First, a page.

Bachi Karkaria , TNN
Or Kiran next-door? The liberated woman is free to flash any face
There’s a poster in the lifts of our Dosti Flamingoes housing complex. It’s an invitation to ‘Bring out the hairspray, the blue eye-shadow and the press-on nails. Put on your dancing shoes and join the All Ladies Bollywood dance party on March 8′. On the streets, lamp-posts advertise a slimming clinic which tempts you to ‘surprise your husband with your curves this Women’s Day’. But the headlines are about steely Irom Sharmila, and little girls who continue to be raped and murdered as if the verbiage over Nirbhaya is all just empty noise. So what’s the battle for women’s rights really all about?
Yes, i balked at the first two notices. They seemed regressive, especially the one about the curves for hubby-ji. Worse, the ‘o’ in its ‘Women’s Day’ was shaped like the women’s symbol. Surely it was a travesty to deploy it for something that was not just frivolous, but also quite the opposite of what March 8 represents? Hey, babe, you’re supposed to stand up against patriarchal stereotypes, not lie down purring with satisfaction at your sexual slavery.
The poster in our lift could merely be about just a fun evening. But, i couldn’t help a party-pooper thought. Its visuals were from last year’s event, and showed our Dosti ladies in flamingo finery, shaking out a ‘Sheila ki Jawani’ and happily taking on Munni ki badnami. So, the chosen way to celebrate women’s liberation is to plunge into an item number — the same entity currently being blamed for women’s many-fanged humiliations? Interesting.
An even more spoilsport thought surfaced. Wasn’t this amateur kajra-mujra just one thrust removed from another increasingly popular feature of girlie nights — the male stripper, who goes through his suggestive paces to catcalls and vixen-whistles? The women hysterically stuff currency notes into his G-string, and they may or may not stop short at pawing his six-pack. No one in this smart, intelligent, designer bagging audience stops to think that this is the same, denounced demeaning objectification, even if in reversed roles. Surely, with their advantages, they should be able to come up with a more evolved way of asserting equality?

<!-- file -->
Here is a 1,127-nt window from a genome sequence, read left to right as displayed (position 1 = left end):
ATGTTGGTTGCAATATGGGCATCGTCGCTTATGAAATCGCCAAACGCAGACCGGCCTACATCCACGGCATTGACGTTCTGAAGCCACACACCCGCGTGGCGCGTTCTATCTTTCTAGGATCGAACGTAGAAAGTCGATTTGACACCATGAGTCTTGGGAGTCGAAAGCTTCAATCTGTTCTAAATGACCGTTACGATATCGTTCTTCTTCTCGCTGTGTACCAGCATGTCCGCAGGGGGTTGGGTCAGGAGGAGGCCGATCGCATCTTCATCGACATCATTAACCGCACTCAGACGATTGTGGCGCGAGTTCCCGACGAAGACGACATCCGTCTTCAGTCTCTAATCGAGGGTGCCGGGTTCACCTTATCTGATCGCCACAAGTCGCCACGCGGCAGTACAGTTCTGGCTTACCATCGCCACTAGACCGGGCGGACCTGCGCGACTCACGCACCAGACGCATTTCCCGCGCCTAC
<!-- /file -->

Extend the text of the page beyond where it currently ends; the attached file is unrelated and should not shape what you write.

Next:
Eek! Do i sound like the secret cousin-sister of Mumbai’s ‘Hockeystick’ Dhoble? A covert member of Mangalore‘s Hindu Jagran Vedike? Subhash Padil, leader of its goons who barged into a homestay last July and beat up the young men and women celebrating a birthday, had swaggered later, “I have no remorse â€¦Do you know what they were up to? They were drinking beer, and you know what that leads to?…Going to parties and drinking and smoking…Is that any way to celebrate a birthday? It is because of our actions that the girls there were saved from being dishonoured.” Righttt! Slapping, manhandling and ripping their clothes is the morally acceptable way to rescue women from certain shame.
So, amidst the righteous hyperventilation which marks March 8, perhaps it would be helpful to find some quiet time to ask if there is a right or wrong kind of liberation. To realise that women, long-time victims in primeval power assertions, are again the first casualties of today’s ‘clash of civilisations’: between ‘traditional’ values and liberalised aspirations. That freedom, by its very definition, cannot be chained to someone else’s notions of correctness.
In the age of post-post Lib, being seriously sexy is as legit as being seriously activist. Women are free to choose between being a Malaika Arora or a Mallika Sarabhai. Or neither. They can choose to be a homemaker instead of a power-babe. Or be able to without apology. We shouldn’t let the neo-dictatorship of the feminists become as bruising as that of the old Big Daddies.
Alec Smart said: “In Modi’s ‘Love Story’, ‘Shove means never having to say you’re sorry
- Irom sharmila will not Adopt a Reconciliatory Position until the # AFSPA Is Repealed #Vaw (kractivist.wordpress.com)